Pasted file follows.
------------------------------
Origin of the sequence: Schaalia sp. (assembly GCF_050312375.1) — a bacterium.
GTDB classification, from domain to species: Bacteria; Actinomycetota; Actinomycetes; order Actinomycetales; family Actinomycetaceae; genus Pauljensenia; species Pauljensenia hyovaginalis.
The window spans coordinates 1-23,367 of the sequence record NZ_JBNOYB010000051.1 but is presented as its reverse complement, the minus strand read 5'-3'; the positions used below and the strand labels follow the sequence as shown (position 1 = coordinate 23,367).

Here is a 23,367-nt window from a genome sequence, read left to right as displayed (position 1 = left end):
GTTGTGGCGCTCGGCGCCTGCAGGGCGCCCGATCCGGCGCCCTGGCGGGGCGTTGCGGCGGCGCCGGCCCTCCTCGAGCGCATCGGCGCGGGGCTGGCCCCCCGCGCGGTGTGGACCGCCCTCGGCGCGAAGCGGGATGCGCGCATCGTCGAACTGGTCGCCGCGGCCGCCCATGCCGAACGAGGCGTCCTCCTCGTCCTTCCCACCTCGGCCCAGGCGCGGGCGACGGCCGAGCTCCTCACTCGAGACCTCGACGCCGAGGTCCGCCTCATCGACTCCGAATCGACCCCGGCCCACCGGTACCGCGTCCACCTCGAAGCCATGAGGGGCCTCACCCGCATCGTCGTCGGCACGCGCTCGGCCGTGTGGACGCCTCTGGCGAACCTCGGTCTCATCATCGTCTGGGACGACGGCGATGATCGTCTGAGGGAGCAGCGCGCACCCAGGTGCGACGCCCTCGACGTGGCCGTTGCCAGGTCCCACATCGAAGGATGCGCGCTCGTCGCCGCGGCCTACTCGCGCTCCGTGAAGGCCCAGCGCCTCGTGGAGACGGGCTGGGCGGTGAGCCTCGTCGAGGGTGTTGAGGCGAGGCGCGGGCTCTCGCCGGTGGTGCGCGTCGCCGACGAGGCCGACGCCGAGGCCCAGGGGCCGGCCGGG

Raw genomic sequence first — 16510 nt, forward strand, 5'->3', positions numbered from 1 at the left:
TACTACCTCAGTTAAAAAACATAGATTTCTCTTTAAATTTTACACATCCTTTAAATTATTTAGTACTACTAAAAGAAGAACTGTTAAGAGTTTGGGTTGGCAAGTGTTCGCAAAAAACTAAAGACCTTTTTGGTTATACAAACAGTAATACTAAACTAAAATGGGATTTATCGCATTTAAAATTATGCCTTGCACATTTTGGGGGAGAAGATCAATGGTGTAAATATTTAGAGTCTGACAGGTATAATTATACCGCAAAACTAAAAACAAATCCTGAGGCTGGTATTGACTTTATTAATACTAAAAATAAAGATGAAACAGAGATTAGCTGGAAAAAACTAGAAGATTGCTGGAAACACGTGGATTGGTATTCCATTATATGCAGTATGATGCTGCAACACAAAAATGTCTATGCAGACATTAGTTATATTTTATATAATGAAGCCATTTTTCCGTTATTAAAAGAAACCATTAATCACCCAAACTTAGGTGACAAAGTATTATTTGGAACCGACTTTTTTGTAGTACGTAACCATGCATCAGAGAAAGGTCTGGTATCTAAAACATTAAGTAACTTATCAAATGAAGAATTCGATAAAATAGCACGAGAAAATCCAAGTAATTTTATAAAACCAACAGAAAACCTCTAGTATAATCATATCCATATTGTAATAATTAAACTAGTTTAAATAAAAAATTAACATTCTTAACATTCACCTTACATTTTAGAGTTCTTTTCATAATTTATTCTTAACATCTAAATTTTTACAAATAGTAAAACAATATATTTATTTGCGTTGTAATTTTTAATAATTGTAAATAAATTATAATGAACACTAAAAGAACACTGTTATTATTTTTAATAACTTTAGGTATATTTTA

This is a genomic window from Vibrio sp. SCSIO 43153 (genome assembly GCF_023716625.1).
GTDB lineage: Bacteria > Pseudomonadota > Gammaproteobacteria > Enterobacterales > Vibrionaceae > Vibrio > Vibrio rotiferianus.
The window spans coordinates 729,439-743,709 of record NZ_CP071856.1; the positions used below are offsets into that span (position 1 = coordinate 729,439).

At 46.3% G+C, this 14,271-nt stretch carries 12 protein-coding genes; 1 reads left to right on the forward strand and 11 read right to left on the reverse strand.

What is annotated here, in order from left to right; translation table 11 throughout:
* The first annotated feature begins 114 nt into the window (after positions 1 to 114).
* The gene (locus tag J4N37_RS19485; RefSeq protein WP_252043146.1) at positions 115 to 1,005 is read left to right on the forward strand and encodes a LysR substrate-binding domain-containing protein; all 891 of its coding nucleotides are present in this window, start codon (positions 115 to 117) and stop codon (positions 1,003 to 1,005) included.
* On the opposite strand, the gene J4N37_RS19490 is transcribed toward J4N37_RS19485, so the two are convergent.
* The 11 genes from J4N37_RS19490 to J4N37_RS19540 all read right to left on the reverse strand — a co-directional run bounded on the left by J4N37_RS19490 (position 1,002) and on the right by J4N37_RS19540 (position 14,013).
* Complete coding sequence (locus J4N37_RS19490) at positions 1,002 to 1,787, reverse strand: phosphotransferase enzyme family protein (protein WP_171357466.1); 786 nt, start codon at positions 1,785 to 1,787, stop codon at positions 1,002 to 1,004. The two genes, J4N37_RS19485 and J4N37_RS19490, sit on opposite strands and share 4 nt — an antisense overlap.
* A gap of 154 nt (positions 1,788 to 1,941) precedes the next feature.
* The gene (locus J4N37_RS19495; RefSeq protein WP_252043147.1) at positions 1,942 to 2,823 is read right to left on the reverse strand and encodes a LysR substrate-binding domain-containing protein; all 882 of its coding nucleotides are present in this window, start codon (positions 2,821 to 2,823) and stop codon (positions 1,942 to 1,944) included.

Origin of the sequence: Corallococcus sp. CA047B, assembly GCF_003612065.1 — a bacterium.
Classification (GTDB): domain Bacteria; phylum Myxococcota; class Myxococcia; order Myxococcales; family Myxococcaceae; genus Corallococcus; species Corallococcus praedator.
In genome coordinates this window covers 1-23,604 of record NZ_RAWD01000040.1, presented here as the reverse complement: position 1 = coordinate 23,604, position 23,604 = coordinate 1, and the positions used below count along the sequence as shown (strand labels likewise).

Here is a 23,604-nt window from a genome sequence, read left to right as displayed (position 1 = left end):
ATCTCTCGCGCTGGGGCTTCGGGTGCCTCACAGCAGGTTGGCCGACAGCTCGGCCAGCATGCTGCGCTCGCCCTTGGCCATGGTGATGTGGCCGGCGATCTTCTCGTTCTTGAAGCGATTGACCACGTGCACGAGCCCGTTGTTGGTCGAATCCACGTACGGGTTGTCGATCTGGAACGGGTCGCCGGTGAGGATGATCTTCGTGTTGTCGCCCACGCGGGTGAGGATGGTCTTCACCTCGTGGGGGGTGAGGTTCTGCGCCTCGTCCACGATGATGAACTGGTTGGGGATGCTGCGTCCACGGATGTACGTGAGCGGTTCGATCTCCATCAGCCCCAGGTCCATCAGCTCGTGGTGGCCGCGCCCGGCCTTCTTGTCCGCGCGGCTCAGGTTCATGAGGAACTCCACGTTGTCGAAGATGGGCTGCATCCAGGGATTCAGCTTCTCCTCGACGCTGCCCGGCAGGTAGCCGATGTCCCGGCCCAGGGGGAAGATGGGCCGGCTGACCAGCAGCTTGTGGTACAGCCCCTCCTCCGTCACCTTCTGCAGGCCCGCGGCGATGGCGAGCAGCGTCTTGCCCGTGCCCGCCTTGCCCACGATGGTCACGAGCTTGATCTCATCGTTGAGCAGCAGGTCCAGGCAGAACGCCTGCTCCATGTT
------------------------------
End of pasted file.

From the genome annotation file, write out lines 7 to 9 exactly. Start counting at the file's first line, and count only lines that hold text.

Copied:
TACTACCTCAGTTAAAAAACATAGATTTCTCTTTAAATTTTACACATCCTTTAAATTATTTAGTACTACTAAAAGAAGAACTGTTAAGAGTTTGGGTTGGCAAGTGTTCGCAAAAAACTAAAGACCTTTTTGGTTATACAAACAGTAATACTAAACTAAAATGGGATTTATCGCATTTAAAATTATGCCTTGCACATTTTGGGGGAGAAGATCAATGGTGTAAATATTTAGAGTCTGACAGGTATAATTATACCGCAAAACTAAAAACAAATCCTGAGGCTGGTATTGACTTTATTAATACTAAAAATAAAGATGAAACAGAGATTAGCTGGAAAAAACTAGAAGATTGCTGGAAACACGTGGATTGGTATTCCATTATATGCAGTATGATGCTGCAACACAAAAATGTCTATGCAGACATTAGTTATATTTTATATAATGAAGCCATTTTTCCGTTATTAAAAGAAACCATTAATCACCCAAACTTAGGTGACAAAGTATTATTTGGAACCGACTTTTTTGTAGTACGTAACCATGCATCAGAGAAAGGTCTGGTATCTAAAACATTAAGTAACTTATCAAATGAAGAATTCGATAAAATAGCACGAGAAAATCCAAGTAATTTTATAAAACCAACAGAAAACCTCTAGTATAATCATATCCATATTGTAATAATTAAACTAGTTTAAATAAAAAATTAACATTCTTAACATTCACCTTACATTTTAGAGTTCTTTTCATAATTTATTCTTAACATCTAAATTTTTACAAATAGTAAAACAATATATTTATTTGCGTTGTAATTTTTAATAATTGTAAATAAATTATAATGAACACTAAAAGAACACTGTTATTATTTTTAATAACTTTAGGTATATTTTA

This is a genomic window from Vibrio sp. SCSIO 43153 (genome assembly GCF_023716625.1).
GTDB lineage: Bacteria > Pseudomonadota > Gammaproteobacteria > Enterobacterales > Vibrionaceae > Vibrio > Vibrio rotiferianus.